This challenge extends the Plants investigation so now four or more children are involved.
An investigation involving adding and subtracting sets of consecutive numbers. Lots to find out, lots to explore.
This challenging activity involves finding different ways to distribute fifteen items among four sets, when the sets must include three, four, five and six items.
Find the sum of all three-digit numbers each of whose digits is
This problem is based on a code using two different prime numbers
less than 10. You'll need to multiply them together and shift the
alphabet forwards by the result. Can you decipher the code?
Place the numbers 1 to 10 in the circles so that each number is the
difference between the two numbers just below it.
Different combinations of the weights available allow you to make different totals. Which totals can you make?
The letters in the following addition sum represent the digits 1
... 9. If A=3 and D=2, what number is represented by "CAYLEY"?
If you take a three by three square on a 1-10 addition square and
multiply the diagonally opposite numbers together, what is the
difference between these products. Why?
Place six toy ladybirds into the box so that there are two ladybirds in every column and every row.
Make your own double-sided magic square. But can you complete both
sides once you've made the pieces?
Can you put the numbers 1 to 8 into the circles so that the four
calculations are correct?
Can you find six numbers to go in the Daisy from which you can make all the numbers from 1 to a number bigger than 25?
Five numbers added together in pairs produce: 0, 2, 4, 4, 6, 8, 9, 11, 13, 15 What are the five numbers?
How many solutions can you find to this sum? Each of the different letters stands for a different number.
This article for teachers suggests ideas for activities built around 10 and 2010.
Find the values of the nine letters in the sum: FOOT + BALL = GAME
First Connect Three game for an adult and child. Use the dice numbers and either addition or subtraction to get three numbers in a straight line.
There were chews for 2p, mini eggs for 3p, Chocko bars for 5p and
lollypops for 7p in the sweet shop. What could each of the children
buy with their money?
Look carefully at the numbers. What do you notice? Can you make
another square using the numbers 1 to 16, that displays the same
How have the numbers been placed in this Carroll diagram? Which
labels would you put on each row and column?
This Sudoku, based on differences. Using the one clue number can you find the solution?
This magic square has operations written in it, to make it into a
maze. Start wherever you like, go through every cell and go out a
total of 15!
Using the statements, can you work out how many of each type of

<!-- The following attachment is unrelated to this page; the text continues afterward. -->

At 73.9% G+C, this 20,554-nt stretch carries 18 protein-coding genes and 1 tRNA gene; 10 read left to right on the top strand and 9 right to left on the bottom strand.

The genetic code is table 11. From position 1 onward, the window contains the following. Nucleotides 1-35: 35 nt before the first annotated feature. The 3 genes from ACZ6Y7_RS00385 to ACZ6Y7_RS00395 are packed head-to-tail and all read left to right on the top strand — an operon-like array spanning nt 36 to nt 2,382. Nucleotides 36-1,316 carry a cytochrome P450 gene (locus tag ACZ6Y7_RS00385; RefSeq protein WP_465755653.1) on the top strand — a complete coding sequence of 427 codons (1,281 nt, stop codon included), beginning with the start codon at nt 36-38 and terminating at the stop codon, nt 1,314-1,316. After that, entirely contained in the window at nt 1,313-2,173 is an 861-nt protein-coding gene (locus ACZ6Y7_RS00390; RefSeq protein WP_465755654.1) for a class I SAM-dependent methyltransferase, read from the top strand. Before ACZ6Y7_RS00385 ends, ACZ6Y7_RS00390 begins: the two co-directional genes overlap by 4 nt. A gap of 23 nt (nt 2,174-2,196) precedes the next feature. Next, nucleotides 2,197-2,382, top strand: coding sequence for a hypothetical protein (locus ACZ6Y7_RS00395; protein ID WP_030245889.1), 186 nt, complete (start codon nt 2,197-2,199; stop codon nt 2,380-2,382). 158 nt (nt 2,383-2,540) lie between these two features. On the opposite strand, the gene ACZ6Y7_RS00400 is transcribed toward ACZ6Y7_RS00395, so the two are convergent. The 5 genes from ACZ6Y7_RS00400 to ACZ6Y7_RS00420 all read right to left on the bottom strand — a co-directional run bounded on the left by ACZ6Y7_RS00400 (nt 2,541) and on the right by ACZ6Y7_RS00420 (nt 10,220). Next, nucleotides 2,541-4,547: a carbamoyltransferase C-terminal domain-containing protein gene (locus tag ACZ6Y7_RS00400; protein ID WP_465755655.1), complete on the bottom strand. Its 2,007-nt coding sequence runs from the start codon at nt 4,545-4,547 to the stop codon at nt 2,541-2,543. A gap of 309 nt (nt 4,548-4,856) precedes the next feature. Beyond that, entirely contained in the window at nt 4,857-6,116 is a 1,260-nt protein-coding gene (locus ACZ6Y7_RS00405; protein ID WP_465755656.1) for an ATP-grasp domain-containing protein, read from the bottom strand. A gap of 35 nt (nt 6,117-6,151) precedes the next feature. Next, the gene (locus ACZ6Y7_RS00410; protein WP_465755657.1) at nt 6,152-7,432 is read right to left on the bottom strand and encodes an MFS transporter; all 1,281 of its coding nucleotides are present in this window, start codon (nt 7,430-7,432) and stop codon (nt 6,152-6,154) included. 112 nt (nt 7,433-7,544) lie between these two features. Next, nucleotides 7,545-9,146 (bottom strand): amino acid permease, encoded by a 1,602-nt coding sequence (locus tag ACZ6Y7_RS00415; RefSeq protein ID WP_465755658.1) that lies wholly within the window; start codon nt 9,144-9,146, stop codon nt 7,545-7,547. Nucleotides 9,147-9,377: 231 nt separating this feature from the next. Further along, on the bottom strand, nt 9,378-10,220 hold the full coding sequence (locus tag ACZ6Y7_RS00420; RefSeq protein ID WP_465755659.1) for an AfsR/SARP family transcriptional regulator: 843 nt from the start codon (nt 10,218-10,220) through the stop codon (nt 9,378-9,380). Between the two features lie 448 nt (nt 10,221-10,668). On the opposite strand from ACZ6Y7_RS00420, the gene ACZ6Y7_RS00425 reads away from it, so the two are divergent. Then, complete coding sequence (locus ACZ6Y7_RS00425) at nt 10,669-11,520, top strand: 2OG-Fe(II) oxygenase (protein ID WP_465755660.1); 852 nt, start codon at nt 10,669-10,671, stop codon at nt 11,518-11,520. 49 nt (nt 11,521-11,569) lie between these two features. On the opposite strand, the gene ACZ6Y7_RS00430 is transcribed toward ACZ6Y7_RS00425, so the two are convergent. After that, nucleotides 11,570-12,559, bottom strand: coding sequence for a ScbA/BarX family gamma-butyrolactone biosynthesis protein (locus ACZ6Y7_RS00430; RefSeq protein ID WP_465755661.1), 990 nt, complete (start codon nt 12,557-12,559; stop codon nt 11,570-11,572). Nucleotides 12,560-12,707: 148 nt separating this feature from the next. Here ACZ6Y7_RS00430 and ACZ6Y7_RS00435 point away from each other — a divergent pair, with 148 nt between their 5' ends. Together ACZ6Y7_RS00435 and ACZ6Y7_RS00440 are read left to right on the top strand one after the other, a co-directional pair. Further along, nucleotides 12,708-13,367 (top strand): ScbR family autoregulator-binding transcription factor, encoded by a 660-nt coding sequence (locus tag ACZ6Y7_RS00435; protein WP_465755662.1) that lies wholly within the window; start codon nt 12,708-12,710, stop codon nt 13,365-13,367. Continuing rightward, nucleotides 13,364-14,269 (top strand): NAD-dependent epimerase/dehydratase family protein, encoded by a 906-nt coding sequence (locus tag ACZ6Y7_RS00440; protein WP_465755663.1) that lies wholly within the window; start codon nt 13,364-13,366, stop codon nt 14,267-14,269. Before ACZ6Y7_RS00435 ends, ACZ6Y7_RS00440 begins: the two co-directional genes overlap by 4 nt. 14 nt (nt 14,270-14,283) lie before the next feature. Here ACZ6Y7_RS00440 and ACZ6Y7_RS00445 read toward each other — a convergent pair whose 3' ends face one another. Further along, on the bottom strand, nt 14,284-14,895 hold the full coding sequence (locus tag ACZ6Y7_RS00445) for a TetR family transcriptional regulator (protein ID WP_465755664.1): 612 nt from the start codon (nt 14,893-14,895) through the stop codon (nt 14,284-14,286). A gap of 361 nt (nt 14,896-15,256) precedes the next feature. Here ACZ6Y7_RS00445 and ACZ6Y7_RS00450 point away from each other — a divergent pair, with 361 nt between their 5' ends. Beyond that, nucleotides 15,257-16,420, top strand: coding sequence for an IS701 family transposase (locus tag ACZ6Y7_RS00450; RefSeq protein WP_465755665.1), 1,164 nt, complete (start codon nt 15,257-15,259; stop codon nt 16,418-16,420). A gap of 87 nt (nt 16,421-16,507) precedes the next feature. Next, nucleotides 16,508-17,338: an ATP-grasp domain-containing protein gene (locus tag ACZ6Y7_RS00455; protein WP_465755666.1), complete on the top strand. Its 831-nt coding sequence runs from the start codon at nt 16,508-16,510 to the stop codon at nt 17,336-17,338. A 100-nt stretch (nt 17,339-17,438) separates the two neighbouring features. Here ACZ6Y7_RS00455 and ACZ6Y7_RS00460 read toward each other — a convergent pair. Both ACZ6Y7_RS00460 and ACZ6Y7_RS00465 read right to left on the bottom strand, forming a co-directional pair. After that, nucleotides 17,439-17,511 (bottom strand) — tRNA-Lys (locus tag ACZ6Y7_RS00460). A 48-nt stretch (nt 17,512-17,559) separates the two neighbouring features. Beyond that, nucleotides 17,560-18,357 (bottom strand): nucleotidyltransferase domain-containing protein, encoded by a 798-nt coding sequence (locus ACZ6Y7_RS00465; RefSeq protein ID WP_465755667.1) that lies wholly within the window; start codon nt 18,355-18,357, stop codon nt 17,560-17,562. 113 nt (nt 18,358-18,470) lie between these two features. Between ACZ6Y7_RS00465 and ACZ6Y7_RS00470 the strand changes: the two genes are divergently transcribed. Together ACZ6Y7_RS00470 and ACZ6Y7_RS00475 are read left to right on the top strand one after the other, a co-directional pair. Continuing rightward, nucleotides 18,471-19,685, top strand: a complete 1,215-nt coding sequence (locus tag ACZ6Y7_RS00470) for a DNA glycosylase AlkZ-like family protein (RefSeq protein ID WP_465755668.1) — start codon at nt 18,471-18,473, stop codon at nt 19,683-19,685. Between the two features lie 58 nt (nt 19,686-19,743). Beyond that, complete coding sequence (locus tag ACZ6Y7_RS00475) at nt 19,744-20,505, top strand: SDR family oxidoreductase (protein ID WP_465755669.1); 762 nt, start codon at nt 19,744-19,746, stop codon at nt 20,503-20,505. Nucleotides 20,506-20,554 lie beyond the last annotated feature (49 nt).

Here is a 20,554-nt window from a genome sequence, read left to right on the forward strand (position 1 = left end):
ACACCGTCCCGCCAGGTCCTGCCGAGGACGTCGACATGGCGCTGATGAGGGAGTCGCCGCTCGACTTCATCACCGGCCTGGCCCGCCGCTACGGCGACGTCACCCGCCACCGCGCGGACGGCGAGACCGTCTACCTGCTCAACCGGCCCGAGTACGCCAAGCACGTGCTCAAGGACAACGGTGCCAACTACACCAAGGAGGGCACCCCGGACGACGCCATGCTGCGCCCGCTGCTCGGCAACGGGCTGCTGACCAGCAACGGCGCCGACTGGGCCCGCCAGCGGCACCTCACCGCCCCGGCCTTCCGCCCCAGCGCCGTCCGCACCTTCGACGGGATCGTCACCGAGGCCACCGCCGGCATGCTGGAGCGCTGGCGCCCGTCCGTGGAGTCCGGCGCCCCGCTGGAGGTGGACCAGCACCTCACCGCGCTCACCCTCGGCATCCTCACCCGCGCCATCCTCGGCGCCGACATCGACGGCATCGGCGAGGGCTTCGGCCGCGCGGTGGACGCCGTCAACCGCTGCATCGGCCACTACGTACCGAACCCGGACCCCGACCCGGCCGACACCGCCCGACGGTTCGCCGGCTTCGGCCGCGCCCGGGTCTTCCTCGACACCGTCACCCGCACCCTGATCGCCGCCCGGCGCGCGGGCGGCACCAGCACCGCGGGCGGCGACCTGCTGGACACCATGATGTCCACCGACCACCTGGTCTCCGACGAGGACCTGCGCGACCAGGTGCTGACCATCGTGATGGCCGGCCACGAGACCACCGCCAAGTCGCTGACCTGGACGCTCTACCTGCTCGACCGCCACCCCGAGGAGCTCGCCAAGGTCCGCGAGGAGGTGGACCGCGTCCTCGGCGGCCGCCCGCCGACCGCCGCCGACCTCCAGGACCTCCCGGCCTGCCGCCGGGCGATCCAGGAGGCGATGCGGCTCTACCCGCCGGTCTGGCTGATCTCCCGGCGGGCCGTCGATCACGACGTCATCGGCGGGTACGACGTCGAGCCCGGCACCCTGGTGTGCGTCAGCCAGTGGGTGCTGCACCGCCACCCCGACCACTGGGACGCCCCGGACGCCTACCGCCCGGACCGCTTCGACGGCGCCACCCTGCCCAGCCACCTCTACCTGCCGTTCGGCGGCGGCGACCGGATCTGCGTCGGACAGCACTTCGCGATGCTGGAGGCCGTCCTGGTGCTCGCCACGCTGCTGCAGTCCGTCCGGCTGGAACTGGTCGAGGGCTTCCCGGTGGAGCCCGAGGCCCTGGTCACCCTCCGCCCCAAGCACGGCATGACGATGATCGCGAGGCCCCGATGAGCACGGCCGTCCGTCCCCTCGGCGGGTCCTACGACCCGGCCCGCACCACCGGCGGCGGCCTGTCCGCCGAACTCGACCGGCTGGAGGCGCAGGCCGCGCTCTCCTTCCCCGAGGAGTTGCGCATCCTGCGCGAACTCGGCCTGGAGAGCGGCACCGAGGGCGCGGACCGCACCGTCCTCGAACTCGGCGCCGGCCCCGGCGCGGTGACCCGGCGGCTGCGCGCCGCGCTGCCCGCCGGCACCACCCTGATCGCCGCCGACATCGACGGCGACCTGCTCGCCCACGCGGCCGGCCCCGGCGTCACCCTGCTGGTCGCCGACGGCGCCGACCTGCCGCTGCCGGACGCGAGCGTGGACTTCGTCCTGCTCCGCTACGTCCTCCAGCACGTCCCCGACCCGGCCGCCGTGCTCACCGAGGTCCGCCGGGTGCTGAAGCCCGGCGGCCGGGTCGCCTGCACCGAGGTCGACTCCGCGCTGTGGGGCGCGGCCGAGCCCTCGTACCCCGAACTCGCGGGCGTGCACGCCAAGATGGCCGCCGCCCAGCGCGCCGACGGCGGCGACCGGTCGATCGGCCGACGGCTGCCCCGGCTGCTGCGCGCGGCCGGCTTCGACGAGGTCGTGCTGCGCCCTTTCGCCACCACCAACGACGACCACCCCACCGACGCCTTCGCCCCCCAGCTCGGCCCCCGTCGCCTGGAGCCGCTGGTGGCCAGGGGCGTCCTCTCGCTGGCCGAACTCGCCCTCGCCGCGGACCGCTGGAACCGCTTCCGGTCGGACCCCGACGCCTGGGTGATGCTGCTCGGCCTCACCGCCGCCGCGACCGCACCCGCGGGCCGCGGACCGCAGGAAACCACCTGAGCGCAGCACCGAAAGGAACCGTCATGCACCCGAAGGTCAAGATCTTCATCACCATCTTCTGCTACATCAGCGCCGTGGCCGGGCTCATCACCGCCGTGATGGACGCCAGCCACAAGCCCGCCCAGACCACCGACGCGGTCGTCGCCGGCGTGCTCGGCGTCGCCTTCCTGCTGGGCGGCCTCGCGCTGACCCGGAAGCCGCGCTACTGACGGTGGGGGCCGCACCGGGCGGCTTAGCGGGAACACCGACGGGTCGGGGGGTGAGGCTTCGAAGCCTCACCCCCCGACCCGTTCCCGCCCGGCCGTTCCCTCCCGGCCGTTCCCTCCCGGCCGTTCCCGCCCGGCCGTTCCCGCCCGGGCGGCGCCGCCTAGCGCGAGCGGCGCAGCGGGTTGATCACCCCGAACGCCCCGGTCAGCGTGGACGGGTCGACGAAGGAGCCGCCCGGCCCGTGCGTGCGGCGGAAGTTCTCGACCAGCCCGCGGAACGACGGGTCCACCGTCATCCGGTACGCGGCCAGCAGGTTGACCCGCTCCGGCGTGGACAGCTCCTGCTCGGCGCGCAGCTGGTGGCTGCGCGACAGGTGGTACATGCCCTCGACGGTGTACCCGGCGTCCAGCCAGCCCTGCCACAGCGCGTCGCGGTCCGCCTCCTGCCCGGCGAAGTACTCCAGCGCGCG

rabbit there are in these pens?
Ram divided 15 pennies among four small bags. He could then pay any sum of money from 1p to 15p without opening any bag. How many pennies did Ram put in each bag?
Can you see why 2 by 2 could be 5? Can you predict what 2 by 10
A group of children are using measuring cylinders but they lose the
labels. Can you help relabel them?
Can you put plus signs in so this is true? 1 2 3 4 5 6 7 8 9 = 99
How many ways can you do it?
Winifred Wytsh bought a box each of jelly babies, milk jelly bears,
yellow jelly bees and jelly belly beans. In how many different ways
could she make a jolly jelly feast with 32 legs?
This is an adding game for two players.
This problem is based on the story of the Pied Piper of Hamelin. Investigate the different numbers of people and rats there could have been if you know how many legs there are altogether!
There are 44 people coming to a dinner party. There are 15 square
tables that seat 4 people. Find a way to seat the 44 people using
all 15 tables, with no empty places.
These two group activities use mathematical reasoning - one is
numerical, one geometric.
Put the numbers 1, 2, 3, 4, 5, 6 into the squares so that the
numbers on each circle add up to the same amount. Can you find the
rule for giving another set of six numbers?
Can you put the numbers 1-5 in the V shape so that both 'arms' have the same total?
Can you be the first to complete a row of three?
Crosses can be drawn on number grids of various sizes. What do you notice when you add opposite ends?
If you have only four weights, where could you place them in order
to balance this equaliser?
Try adding together the dates of all the days in one week. Now
multiply the first date by 7 and add 21. Can you explain what
Use your logical-thinking skills to deduce how much Dan's crisps and ice-cream cost altogether.
Who said that adding couldn't be fun?
Choose four different digits from 1-9 and put one in each box so that the resulting four two-digit numbers add to a total of 100.
Number problems at primary level that require careful consideration.
Ben has five coins in his pocket. How much money might he have?
Add the sum of the squares of four numbers between 10 and 20 to the
sum of the squares of three numbers less than 6 to make the square
of another, larger, number.
Write the numbers up to 64 in an interesting way so that the shape they make at the end is interesting, different, more exciting ... than just a square.
Find at least one way to put in some operation signs (+ - x ÷)
to make these digits come to 100.
Using 3 rods of integer lengths, none longer than 10 units and not
using any rod more than once, you can measure all the lengths in
whole units from 1 to 10 units. How many ways can you do this?
Arrange eight of the numbers between 1 and 9 in the Polo Square
below so that each side adds to the same total.
Do you notice anything about the solutions when you add and/or
subtract consecutive negative numbers?